Multimedia Computing and Computer Vision Lab

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Available Thesis Topics

From Multimedia Computing Lab - University of Augsburg


Object Detection

File:Msc_thesis_example_company_logo_detection.jpg

Introduction

Object detection is a discipline with a long and rich tradition in the computer vision community. At the Multimedia and Computer Vision Lab we are interested in applying these principles to the specific task of detecting company logos. This task draws a lot of commercial interest. One example being companies performing market research.

This specific application of object detection has its own set of unique challenges: Usually, company logos are not the intended object to be captured when taking an image. Most of the time, company logos get caught in the image by accident. Sometimes however, there are exceptions. As a result company logo detection has to deal with many small object instances and a large variation in scale.

At the Multimedia and Computer Vision Lab, we use deep neural networks for this task. We use object detection pipelines such as Faster RCNN and SSD as basis for our own algorithms.


Available Topics

Feature Pyramid Networks with SSD

Most network architectures consist of a series of learnable convolutions with intermediate downsampling (pooling) layers. This results in a hierarchy of features of different resolutions.

SSD starts with a dense grid of candidate boxes of multiple scales and aspect ratios. For each candidate box, SSD predicts class membership and performs a bounding box regression which allows deformations of these candidate boxes to better fit an object. These predictions are based on a single layer of this feature hierarchy suitable for the object size.

We would like to use the information from multiple layers of this hierarchy for these predictions. In order to do that, we want to apply an approach called "Feature Pyramid Networks" (FPNs). FPNs introduce an additional top-down path which combines the information from multiple feature maps and have been successfully used in the context of the Faster R-CNN pipeline. Your task would be to investigate whether these ideas can also be applied for SSD.

Your tasks will be:

  1. Familiarize yourself with the Caffe Deep Learning Framework and SSD
  2. Bring FPNs into an existing SSD implementation (provided by us)
  3. Train and evaluate your implementation on the FlickrLogos-47 dataset
  4. Compare and analyze performance/runtime/memory with the non-FPN approach

Basic knowledge of C++ is advantageous since both the Caffe Framework and our SSD implementation are based on it.

If you are interested and want more information, please contact Christian Eggert.

Class-specific bounding box regression in SSD

SSD starts with a dense grid of candidate boxes (often called anchors) of multiple scales and aspect ratios. For each candidate box, SSD predicts class membership and performs a bounding box regression which allows deformations of these candidate boxes to better fit an object.

Currently, this regression is learned on a per-anchor basis: For every combination of scale and aspect ratio a different regression is being learned. For this topic we would like to extend this bounding box regression to a per-anchor and per-class basis.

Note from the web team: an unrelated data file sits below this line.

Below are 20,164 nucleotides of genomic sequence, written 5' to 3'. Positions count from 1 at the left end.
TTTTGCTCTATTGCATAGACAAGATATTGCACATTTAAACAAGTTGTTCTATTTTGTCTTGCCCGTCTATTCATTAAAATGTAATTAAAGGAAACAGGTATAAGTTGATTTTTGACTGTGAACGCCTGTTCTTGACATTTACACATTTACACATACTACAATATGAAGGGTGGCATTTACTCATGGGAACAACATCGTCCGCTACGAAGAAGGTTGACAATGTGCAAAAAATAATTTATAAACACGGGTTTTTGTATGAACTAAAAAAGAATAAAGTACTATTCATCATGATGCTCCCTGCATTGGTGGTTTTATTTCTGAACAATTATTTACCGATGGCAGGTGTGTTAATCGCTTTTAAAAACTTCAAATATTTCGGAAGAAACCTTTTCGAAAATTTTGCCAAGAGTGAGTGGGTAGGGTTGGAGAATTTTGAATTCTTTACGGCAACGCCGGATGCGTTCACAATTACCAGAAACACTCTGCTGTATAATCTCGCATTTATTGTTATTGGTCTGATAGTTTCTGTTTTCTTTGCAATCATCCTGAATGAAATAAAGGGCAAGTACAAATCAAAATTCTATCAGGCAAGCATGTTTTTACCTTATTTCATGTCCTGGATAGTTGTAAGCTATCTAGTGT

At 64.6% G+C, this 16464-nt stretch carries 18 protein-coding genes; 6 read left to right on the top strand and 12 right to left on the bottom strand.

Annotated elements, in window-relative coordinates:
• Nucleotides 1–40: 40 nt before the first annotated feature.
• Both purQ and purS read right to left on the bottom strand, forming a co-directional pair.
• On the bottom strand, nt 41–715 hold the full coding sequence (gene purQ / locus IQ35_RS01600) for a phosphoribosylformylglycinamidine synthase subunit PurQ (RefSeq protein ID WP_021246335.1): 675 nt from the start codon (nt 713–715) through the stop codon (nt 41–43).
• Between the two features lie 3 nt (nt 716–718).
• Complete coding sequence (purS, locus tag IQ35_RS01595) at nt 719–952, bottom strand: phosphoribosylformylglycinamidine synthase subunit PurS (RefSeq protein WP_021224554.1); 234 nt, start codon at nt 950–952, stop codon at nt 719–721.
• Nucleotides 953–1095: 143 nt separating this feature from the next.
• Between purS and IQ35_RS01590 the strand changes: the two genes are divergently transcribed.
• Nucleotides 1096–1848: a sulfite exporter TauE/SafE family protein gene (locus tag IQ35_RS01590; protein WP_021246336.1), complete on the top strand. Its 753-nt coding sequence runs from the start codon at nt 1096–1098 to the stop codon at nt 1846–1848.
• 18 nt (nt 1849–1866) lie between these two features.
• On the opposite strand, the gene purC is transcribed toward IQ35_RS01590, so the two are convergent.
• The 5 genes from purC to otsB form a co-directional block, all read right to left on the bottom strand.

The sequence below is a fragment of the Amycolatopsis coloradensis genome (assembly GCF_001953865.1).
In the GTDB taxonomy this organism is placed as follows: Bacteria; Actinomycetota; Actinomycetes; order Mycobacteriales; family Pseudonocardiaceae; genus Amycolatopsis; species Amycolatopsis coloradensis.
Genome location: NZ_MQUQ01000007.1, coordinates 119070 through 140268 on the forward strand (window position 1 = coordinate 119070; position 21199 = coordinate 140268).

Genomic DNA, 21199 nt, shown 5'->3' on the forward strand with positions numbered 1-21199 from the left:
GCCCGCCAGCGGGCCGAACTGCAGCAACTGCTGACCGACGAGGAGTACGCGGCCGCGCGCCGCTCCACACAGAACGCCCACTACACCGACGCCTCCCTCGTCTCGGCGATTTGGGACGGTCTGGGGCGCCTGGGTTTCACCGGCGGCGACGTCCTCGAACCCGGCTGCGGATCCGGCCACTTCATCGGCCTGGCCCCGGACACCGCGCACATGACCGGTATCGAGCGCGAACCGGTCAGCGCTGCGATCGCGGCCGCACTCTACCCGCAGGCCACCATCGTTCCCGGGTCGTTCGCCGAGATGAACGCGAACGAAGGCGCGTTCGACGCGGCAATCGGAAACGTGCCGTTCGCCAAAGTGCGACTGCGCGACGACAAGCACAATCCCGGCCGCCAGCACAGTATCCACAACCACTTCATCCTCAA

Your tasks will be:

  1. Familiarize yourself with the Caffe Deep Learning Framework and SSD
  2. Extend our existing SSD implementation (provided by us) with the capability to predict independent bounding box regression for each anchor and each class
  3. Train and evlaute your implementation on the FlickrLogos-47 dataset
  4. Compare and analyze performance/runtime/memory with the class-independent approach

Solid knowledge of C++ is required since you will be extending an existing codebase.

If you are interested and want more information, please contact Christian Eggert.

Image Captioning

Image Captioning in computer vision. Image taken from [1].

Introduction

Generating captions that describe the content of an image is a task emerging in computer vision. Lastly, Recurrent Neural Networks (RNN) in the form of Long Short-Term Memory (LSTM) networks have shown great success in generating captions matching an image's content. In contrast to traditional tasks like image classification or object detection, this task is more challenging. A model not only needs to identify a main class but also needs to recognize relationships between objects and describe them in a natural language like English. Recently, an encoder/decoder network presented by Vinyals et al. [1] won the Microsoft COCO 2015 captioning challenge.

Available Topics

Generating Image Captions for Unkown Objects

Figure 1: Examples of generated captions (LRCN) and improved sentences (LSTM-C) by using a copying mechanism that replaces unknown words by detected objects within the caption. Figure taken from [2].

As seen in [1], deep neural networks a capable of generating simple captions for given images when given a large dataset in the order of a million labeled image-caption pairs. However, as every data driven machine learning approach these models can’t create captions for objects never seen before, i.e. the dataset doesn’t contain images or captions of a certain type. Training such a model takes days to weeks on modern GPUs, but a requirement may be that this model can describe new object categories afterwards with little to no extra effort.

Ting et al. use a hybrid model that combines an object detection model with a captioning model. In figure 1 you can see a picture and its ground-truth caption. A standard captioning model (LRCN) may produce a caption that is not accurate (e.g. “a red fire hydrant is parked in the middele of a city”). Combined with an object detection pipeline, which detects a bus in this case this hybrid model can generate a much more accurate caption “a bus driving down a street next to a building”.